FLUXES Editorial

By Werner Kutsch

Almost weekly, we hear about floods, droughts, heat waves and the related loss and damage including public health emergencies. Climate change is progressing and the time to act is now. The truth is not in glossy speeches made at international conferences, like COP28, the truth is in the atmosphere. Global warming is caused by excessive concentrations of greenhouse gases and the inconvenient truth is that these continue to rise unabated (see figure below). 

Almost a decade after the Paris Agreement, we still see increasing fossil fuel emissions every year. While the window for action is closing, the world is still waiting for a real turnaround in fossil fuel emissions and the decarbonisation of economies. 

Over the last few decades, the scientific knowledge about greenhouse gases and our capacity to observe concentrations and fluxes has grown significantly. Scientists now have a large toolbox to support societies in their efforts to curb fossil fuel emissions. In addition, researchers can help identify the best ways to remove greenhouse gases from the atmosphere. 

"Science supports societies in being efficient in their climate actions." 

In this edition of FLUXES, we want to open this toolbox and explore how science-based Monitoring, Reporting and Verification (MRV) systems are part of the solution. This is not trivial – there are many different perspectives on what MRV systems are:

Monitoring (or measurement) refers to data and information regarding emissions. Depending on the MRV system in question, this could be measurements of greenhouse gases or emission estimates. The UNFCCC system uses emission inventories based on statistical data on activities and related emission factors, while scientific approaches use observations of greenhouse gas concentrations in the atmosphere, for example.

Reporting is the act of compiling this information into inventories and disseminating them (e.g. to the UNFCCC). This ensures that the monitored information can be accessed by a variety of users. Scientific reporting may happen via the IPCC or independently by NGOs, such as the Global Carbon Project.

Verification is, within the UNFCCC process, the act of another party independently verifying the reported information to ensure accuracy. Scientifically, the term also includes the reconciliation of reported inventories and greenhouse gas observations, meaning that an independent parameter (e.g. greenhouse gas concentration in the atmosphere) ‘verifies’ the reported inventory of a country or region which helps improve its accuracy.  

All of this means that MRV is a critical tool for tracking climate action and empowering countries to improve their progress in reducing greenhouse gas emissions. In this volume of FLUXES, we are exploring how research, systematic observations and ICOS scientific community can be of support in employing MRV systems.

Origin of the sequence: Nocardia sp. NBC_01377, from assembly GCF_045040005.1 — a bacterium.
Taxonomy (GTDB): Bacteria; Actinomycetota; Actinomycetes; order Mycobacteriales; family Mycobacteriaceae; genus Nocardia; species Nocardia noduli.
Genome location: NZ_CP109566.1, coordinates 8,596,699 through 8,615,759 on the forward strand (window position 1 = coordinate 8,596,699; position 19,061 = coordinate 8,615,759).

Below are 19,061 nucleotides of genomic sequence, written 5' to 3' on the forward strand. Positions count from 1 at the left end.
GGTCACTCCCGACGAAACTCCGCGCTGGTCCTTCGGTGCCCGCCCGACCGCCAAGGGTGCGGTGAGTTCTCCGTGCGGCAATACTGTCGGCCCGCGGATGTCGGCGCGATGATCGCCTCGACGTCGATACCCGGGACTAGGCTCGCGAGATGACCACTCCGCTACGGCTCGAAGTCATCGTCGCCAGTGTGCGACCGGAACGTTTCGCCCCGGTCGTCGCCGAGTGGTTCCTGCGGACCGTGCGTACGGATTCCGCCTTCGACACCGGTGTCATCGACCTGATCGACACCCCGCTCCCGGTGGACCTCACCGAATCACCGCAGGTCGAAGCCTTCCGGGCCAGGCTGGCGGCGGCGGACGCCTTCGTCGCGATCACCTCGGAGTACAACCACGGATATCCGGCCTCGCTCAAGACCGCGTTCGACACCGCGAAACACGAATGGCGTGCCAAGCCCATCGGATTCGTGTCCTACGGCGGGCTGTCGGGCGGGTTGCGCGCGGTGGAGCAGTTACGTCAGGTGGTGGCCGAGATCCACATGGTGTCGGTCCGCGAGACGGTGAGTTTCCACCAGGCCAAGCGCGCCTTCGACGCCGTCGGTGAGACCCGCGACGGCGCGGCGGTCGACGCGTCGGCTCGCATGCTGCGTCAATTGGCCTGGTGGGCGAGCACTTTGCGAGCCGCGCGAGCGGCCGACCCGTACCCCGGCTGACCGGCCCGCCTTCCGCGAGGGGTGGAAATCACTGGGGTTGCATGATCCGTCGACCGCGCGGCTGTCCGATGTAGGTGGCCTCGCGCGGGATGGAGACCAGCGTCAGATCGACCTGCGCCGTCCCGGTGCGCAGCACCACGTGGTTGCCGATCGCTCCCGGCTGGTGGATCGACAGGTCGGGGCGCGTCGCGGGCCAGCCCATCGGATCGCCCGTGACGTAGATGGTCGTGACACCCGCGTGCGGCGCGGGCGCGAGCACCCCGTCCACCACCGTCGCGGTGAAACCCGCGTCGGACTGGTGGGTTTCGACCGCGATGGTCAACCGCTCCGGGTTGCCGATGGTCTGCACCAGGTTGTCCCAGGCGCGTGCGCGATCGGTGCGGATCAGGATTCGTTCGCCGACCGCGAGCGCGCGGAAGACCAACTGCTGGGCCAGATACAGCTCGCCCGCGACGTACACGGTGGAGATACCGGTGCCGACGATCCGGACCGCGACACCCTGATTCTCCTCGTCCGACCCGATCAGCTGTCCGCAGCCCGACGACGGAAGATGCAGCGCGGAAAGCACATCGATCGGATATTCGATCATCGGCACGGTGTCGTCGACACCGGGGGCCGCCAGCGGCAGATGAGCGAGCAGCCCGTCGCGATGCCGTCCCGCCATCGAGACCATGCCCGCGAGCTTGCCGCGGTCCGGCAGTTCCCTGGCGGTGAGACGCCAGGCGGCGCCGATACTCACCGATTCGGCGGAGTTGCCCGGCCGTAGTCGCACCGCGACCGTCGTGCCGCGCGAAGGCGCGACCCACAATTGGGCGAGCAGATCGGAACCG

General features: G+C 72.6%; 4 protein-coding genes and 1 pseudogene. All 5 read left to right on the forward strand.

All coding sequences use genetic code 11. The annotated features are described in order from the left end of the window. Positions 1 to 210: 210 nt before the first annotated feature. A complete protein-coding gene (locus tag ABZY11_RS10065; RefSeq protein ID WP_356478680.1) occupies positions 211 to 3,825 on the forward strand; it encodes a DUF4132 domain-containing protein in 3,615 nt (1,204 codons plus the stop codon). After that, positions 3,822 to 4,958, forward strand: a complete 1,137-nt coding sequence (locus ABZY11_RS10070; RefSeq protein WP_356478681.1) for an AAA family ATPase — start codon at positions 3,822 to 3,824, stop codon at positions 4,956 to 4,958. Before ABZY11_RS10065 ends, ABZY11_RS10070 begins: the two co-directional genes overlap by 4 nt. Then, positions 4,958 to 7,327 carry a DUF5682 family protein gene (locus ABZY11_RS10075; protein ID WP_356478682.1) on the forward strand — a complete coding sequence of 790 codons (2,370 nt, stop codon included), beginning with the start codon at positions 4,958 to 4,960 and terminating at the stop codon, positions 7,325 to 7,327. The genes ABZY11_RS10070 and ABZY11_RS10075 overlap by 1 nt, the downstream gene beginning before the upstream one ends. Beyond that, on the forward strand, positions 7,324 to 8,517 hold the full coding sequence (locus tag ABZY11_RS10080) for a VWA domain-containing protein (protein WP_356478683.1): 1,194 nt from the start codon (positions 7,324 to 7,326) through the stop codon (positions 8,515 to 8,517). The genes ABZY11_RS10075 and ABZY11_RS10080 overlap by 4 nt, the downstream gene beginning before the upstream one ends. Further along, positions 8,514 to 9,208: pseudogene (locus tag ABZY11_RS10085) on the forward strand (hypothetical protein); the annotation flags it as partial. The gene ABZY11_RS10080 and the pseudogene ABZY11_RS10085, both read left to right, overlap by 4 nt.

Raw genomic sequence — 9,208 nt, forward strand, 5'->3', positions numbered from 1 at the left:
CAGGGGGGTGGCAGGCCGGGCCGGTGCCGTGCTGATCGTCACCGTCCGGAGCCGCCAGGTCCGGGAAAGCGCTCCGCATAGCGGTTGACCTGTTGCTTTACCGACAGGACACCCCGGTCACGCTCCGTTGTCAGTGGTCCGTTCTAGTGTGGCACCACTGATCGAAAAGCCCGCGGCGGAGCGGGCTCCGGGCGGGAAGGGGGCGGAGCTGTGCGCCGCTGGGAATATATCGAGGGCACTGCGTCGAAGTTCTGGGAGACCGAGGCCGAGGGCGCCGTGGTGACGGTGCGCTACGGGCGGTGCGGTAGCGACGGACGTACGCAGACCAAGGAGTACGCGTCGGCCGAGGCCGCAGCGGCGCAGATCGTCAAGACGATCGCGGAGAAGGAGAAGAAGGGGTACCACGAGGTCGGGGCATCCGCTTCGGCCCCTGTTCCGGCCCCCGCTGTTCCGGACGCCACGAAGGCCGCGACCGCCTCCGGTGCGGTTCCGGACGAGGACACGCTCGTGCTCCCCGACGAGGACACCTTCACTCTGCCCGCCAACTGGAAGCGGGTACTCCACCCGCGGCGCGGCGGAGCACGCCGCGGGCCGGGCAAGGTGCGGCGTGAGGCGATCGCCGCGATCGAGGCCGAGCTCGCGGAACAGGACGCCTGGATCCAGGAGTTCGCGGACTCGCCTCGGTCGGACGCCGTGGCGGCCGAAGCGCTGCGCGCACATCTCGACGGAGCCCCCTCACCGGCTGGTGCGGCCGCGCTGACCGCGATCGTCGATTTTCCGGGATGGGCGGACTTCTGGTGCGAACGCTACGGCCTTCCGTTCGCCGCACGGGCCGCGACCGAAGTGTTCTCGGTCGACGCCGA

CO2 observations at 39 ICOS stations and global average
The graph shows the compiled results from 39 stations in the ICOS Atmosphere measurement network. All the stations show the global trend of a 2-2.5 ppm increase in CO2 per year, in addition to the seasonal changes. This increase results from continued fossil fuel emissions.
The dark purple area in the graph shows typical CO2 concentrations for Europe from about half of the ICOS stations each month. 
The lighter purple areas include the remaining stations, of which 25% are above the dark purple range, and 25% are below.
Two of the measurement stations, Izaña and Cabauw, are located in environments representing two extremes and, therefore, showing bigger variations in emission patterns. The mountain station Izaña in Tenerife, Canary Islands, is representative of so-called background conditions, far from human-induced emissions. In contrast, the Cabauw station is located in between the triangle of the major cities of Rotterdam, Utrecht and Amsterdam in the Netherlands.


Atmospheric CO2 concentrations are inexorably increasing

Latest ICOS data displays an annual growth rate of 2.7 ppm CO2 in the atmosphere during the year 2023. Most of this increase is due to fossil fuel emissions which were still not reduced. 

The ICOS network of systematic observations and near-real-time monitoring of greenhouse gases gives information on fossil fuel emissions. It also reveals how the natural carbon cycle responds to extremes and explains the slight increase in 2023 compared to previous years. The climate phenomenon El Niño influenced the natural carbon fluxes. Consequently, more of the CO2 from fossil fuel emissions remained in the atmosphere and the atmospheric growth rate increased.